Young drivers in Union County know the ultimate moonlight rush can be found on Johnston Drive — not for the scenic overlook it provides but, perhaps, for what is buried beneath it.
This mountain road that runs from Watchung to Scotch Plains is, as local legend has it, the final resting place for 13 sisters who were found to be killing children in an area that is now known as the historic "Deserted Village." That village, also known as Feltville, consisted of about 175 residents in 1850 that was abandoned after property owner David Felt sold it and future businessmen failed to make it a successful site. Some of the original structures still stand deserted in that spot.
The legend continues that these “witches” who killed children in the village were tried and hanged and then buried under what is now Johnston Drive – their bodies left as bumps in the road. The road has since been paved multiple times and with every paving application, the bumps mysteriously re-appear. Now there are some that seem to present logical explanations for why the bumps were there in the first place, but no one can seem to debunk the mystery of why the bumps pop back up.
Michelle DeRocco, the City Clerk in Watchung noted that a project to repave Johnston Drive was recently completed in June. When asked if she thinks the bumps will re-appear once again, DeRocco did not discount the legend and instead simply stated, “only time will tell.”
Mayor Gerald Mobus of Watchung said that although his family has lived in Watchung since the 1800s, he only heard of the legend about 10 years ago. Offering his own explanation for the bumps, Mobus guffawed at the notion of 13 murderous sisters, light-heartedly poking fun at those who fall for the story.
“Back in the 1800s there used to be a school house on the top of the hill," Mobus said. "Those bumps were placed in the road so that the horses and buggies wouldn’t slide back down the hill."
But wait, hold on a second; multiples sources including the 13th issue of Weird NJ state that in 1993, the road was paved again and the bumps arose two days later. Patch asked the mayor about this claim.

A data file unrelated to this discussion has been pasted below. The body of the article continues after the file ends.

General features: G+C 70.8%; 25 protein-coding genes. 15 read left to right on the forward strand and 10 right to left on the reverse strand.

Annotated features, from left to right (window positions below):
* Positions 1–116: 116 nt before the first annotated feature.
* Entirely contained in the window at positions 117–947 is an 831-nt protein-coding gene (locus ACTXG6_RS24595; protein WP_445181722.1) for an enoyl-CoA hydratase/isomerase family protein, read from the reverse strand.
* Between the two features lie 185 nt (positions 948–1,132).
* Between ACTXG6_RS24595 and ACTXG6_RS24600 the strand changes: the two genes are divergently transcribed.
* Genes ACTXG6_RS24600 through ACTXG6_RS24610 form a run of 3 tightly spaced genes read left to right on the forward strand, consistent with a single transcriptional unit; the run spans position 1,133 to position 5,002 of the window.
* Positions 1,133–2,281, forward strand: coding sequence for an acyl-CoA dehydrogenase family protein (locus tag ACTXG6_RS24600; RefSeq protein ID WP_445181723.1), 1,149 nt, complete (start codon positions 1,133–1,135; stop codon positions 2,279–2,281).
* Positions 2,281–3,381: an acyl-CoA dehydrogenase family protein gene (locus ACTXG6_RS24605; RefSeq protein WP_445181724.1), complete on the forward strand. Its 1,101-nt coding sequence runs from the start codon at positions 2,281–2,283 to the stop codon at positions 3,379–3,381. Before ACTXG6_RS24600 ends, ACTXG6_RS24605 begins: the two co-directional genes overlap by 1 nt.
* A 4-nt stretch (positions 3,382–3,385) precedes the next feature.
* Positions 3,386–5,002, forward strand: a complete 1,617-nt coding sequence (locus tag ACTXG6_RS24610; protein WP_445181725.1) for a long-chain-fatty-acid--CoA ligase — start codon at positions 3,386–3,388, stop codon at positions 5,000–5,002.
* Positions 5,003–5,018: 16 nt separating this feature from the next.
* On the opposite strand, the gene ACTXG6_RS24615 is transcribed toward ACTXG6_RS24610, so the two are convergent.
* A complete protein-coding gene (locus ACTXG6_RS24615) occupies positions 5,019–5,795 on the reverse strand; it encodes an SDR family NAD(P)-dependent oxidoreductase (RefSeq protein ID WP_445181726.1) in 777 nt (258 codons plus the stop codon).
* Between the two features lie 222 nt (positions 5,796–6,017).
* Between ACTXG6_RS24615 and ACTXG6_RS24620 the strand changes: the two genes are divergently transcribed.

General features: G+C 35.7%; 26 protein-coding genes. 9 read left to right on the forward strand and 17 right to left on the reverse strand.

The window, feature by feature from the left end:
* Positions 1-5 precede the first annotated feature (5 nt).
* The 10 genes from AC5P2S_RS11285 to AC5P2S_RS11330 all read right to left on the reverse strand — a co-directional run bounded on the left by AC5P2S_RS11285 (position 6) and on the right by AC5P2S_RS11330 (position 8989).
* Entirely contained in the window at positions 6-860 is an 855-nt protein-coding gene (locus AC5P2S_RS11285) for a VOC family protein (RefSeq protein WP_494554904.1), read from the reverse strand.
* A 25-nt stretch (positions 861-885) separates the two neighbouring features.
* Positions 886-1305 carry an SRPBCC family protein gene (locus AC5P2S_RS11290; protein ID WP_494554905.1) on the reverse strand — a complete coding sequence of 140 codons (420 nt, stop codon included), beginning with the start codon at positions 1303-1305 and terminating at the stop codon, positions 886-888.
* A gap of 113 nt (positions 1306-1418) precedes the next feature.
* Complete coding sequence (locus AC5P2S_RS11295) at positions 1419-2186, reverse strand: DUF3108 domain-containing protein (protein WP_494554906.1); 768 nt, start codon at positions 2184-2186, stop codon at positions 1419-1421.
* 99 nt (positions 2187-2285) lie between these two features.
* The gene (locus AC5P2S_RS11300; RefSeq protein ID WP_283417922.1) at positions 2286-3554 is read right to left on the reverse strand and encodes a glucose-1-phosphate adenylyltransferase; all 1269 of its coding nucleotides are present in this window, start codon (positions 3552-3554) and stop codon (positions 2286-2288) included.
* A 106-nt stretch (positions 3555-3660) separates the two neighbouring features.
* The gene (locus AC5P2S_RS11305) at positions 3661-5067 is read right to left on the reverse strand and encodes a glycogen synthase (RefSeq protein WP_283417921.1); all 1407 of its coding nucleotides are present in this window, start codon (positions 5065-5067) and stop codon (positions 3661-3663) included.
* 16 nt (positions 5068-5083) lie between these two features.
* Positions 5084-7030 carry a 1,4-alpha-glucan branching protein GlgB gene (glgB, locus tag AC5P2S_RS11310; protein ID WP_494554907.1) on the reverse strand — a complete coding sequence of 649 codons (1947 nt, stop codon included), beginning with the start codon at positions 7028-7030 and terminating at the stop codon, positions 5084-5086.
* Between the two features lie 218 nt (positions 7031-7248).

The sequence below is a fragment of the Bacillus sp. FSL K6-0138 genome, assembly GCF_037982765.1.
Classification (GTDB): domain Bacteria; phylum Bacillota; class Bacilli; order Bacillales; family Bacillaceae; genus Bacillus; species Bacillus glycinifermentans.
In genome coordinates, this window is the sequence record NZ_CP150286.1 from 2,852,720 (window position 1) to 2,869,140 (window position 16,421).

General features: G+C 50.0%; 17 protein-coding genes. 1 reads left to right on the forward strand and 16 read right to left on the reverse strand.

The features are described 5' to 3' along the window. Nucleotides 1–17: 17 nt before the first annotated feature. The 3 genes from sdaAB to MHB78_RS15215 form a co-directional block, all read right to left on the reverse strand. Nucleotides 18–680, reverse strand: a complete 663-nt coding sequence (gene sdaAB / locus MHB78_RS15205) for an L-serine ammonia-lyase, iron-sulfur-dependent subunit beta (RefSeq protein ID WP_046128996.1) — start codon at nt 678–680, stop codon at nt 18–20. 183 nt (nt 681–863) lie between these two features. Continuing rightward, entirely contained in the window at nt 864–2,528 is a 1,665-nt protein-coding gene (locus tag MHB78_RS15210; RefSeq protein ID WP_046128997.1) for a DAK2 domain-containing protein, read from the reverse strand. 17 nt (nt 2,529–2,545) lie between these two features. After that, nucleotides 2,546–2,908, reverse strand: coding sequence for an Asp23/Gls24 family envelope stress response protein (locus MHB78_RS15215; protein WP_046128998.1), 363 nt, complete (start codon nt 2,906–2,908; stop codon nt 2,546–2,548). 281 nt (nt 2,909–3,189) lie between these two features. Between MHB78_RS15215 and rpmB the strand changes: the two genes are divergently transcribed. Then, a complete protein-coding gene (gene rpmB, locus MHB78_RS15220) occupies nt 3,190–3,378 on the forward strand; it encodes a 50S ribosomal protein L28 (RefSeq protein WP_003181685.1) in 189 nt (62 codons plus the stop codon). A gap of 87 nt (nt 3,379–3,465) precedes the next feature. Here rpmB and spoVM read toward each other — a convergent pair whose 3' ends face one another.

“That project in 1993 was the first phase of the paving that was just completed in June. In 1993, the paving ended at Upper Drive; the workers didn’t even touch the 13 bumps,” Mobus said.
James Sully Sullivan, a lifelong resident of Berkeley Heights states that “the 13 bumps have re-appeared after paving at least twice since 1978.”
In the process of investigating this local horror story, Patch tracked down Sullivan after discovering a YouTube video he had posted about his own midnight ride. He is a firm believer in “whatever makes the bumps pop back up."
“The story goes that in the days of Feltvile [now known as the Deserted Village] there was a long carriage path from Seeley’s Pond to a hotel on the top of the mountain. Thirteen sisters lived on Johnston Drive. There were families all along that trail. Supposedly these sisters went over to Feltville to kidnap children and kill them. The citizens of Feltvile hunted the sisters down, killed them and buried them along the side of the mountain. Before they were executed, the witches vowed to come back. This road has been repaved and repaved over and over again and every time the bumps come back.”
Sullivan went on to elaborate the connection between the Deserted Village and the 13 bumps.
“You can go back and research and ask, 'why was the village deserted?' Something as traumatic as having a bunch of children stolen from your town and brutally murdered would make anyone want to get the hell out of there,” Sullivan explained.
The legend continues that if you drive over the bumps and count them, then say "thirteen witches" and turn around, you can see the witches following behind your car.
Sullivan's first time driving over the bumps was as a teenager.
“I was 14 years old and sitting in the back seat of my friend’s older brother’s car who we were all afraid of," Sullivan said. "It was like getting to the top of a roller coaster; Johnston Drive is a long stretch of road giving first-timers a lot of time to build up anticipation. I didn’t see any witches that night, but the thirteen individual bumps were definitely there.”
According to Sullivan's YouTube page, he's tried to see those witches numerous times but, so far, the bumps are all that appear.
When confronted with the latest information on the paving of Johnston Drive, Sullivan reaffirmed his belief stating that “the bumps will rise again.”
*Editor's Note: This is the second in a series of stories on the ghosts of Union County. So, what do you think? Ever felt the presence of witches on that long stretch of Johnston Drive?
For our first ghost story,